UK & World News
Northeast Snowstorm Delays Super Bowl Exodus
More severe winter weather in the northeast has hit travel plans for NFL fans looking to return home after the Super Bowl.
A day after hosting the NFL season finale, New Jersey declared a state of emergency, and several states closed government offices and schools due to hazardous travel conditions.
By midday, around 1,700 flights had been cancelled in cities including Philadelphia, Newark, New Jersey, and New York.
Another 3,000 flights had been delayed, according to the flight-tracking website FlightAware.
Snow began falling early on Monday, with forecasts calling for as much as eight inches (20cm) in the New York area.
Inbound flights to Newark, LaGuardia and Kennedy airports were delayed two to three hours because of snow and ice.
After watching their beloved Broncos get dismantled by the Seahawks, Russ Louderback and his 11-year-old son Mason were forced to endure an hours-long traffic jam and a cancelled flight home.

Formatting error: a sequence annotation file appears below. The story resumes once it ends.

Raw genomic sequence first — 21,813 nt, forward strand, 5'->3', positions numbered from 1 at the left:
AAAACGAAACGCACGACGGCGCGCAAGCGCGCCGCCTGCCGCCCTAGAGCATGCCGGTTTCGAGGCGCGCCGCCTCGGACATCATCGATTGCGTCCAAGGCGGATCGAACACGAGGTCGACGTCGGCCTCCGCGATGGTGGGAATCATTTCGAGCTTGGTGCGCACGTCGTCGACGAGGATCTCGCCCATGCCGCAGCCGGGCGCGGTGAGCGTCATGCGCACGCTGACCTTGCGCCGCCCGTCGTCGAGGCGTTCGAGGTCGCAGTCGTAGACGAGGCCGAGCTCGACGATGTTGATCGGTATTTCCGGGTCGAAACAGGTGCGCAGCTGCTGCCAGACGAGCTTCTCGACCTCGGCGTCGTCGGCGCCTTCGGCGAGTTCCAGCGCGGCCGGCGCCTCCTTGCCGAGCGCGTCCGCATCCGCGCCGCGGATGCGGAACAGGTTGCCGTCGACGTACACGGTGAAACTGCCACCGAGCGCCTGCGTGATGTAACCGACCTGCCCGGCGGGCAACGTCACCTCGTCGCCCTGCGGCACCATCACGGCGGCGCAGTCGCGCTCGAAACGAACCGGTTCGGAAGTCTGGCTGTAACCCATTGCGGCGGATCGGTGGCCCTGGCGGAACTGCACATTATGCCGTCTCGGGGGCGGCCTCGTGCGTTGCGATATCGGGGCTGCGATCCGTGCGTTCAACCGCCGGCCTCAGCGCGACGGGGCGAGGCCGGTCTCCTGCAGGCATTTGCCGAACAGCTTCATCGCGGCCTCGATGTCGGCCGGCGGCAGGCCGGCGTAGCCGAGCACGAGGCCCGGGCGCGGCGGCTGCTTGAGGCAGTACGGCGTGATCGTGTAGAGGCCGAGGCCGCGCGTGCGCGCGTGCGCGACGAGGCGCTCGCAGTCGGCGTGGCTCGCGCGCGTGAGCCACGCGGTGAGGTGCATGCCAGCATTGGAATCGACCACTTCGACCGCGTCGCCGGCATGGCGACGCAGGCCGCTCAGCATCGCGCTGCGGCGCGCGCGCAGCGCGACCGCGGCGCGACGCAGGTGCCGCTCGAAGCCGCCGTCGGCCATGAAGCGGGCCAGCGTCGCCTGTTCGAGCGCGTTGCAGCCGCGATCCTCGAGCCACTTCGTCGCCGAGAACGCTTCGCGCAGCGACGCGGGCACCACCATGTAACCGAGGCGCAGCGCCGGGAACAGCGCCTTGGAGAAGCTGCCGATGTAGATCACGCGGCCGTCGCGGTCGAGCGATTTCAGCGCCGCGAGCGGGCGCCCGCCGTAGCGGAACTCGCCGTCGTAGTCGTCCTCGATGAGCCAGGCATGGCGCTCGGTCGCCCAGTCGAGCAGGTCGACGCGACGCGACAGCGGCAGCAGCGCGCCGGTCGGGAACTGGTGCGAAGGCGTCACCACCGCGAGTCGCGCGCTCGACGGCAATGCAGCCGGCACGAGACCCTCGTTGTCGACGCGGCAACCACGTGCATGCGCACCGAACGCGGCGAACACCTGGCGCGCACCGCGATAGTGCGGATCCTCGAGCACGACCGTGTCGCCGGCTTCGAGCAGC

"It was so congested we couldn't get out of New Jersey, even though we left early because our team lost," said Mr Louderback
Seahawks fan Francois Emond, however, did not seem to mind that his flight home to Canada was cancelled.
Wearing a Seahawks championship hat and an ear-to-ear smile, Mr Emond said he was happy to spend another night in New York in light of Seattle's 43-8 victory.
"The night will be very short," he said. "When you win a Super Bowl for the first time, the night is very, very short."
Schools closed in many districts in Connecticut, Delaware, Maryland, New Jersey, Ohio, Pennsylvania and West Virginia.
In Connecticut, 71-year-old architect Frank Emery described messy conditions outside as he stopped at a coffee shop in New Haven.
"A lot of people must have called in sick after the Super Bowl," he said. "It's not cleaned up as well as usual."
Forecasters expected the snow to ease off in the afternoon, but another storm is likely to hit the same region beginning on Tuesday night.
Gary Szatkowsi, a weather service meteorologist in New Jersey, said the Tuesday storm will bring a combination of rain, freezing rain and more snow.
There also is the possibility of another batch of winter weather over the weekend, Mr Szatkowski said.
Perhaps residents should not be surprised, considering groundhog Punxsutawney Phil predicted six more weeks of winter on Sunday.
"I like to say Punxsutawney Phil agrees with me," Mr Szatkowski said. "Winter's not over, that's for sure."
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